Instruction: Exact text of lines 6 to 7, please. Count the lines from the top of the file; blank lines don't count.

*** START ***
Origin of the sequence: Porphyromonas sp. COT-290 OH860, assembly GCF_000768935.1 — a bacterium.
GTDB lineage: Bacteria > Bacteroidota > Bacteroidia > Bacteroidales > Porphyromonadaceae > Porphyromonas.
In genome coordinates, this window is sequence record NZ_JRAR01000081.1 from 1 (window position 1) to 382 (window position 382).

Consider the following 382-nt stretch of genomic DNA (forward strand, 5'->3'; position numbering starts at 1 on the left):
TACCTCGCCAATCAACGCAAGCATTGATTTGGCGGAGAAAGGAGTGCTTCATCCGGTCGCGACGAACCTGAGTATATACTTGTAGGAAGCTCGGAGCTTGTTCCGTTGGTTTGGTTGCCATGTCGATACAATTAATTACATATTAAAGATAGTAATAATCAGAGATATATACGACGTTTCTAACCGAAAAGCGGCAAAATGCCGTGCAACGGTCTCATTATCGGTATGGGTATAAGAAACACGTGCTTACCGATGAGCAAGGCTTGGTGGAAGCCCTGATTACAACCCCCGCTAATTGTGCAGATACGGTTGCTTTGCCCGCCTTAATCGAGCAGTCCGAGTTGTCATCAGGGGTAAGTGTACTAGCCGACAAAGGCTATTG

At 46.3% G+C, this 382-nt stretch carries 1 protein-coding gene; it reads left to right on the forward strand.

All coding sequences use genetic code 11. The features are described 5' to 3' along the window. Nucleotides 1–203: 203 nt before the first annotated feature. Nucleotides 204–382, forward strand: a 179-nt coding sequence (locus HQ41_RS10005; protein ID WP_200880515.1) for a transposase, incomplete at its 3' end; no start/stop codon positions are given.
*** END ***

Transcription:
At 46.3% G+C, this 382-nt stretch carries 1 protein-coding gene; it reads left to right on the forward strand.

All coding sequences use genetic code 11. The features are described 5' to 3' along the window. Nucleotides 1–203: 203 nt before the first annotated feature. Nucleotides 204–382, forward strand: a 179-nt coding sequence (locus HQ41_RS10005; protein ID WP_200880515.1) for a transposase, incomplete at its 3' end; no start/stop codon positions are given.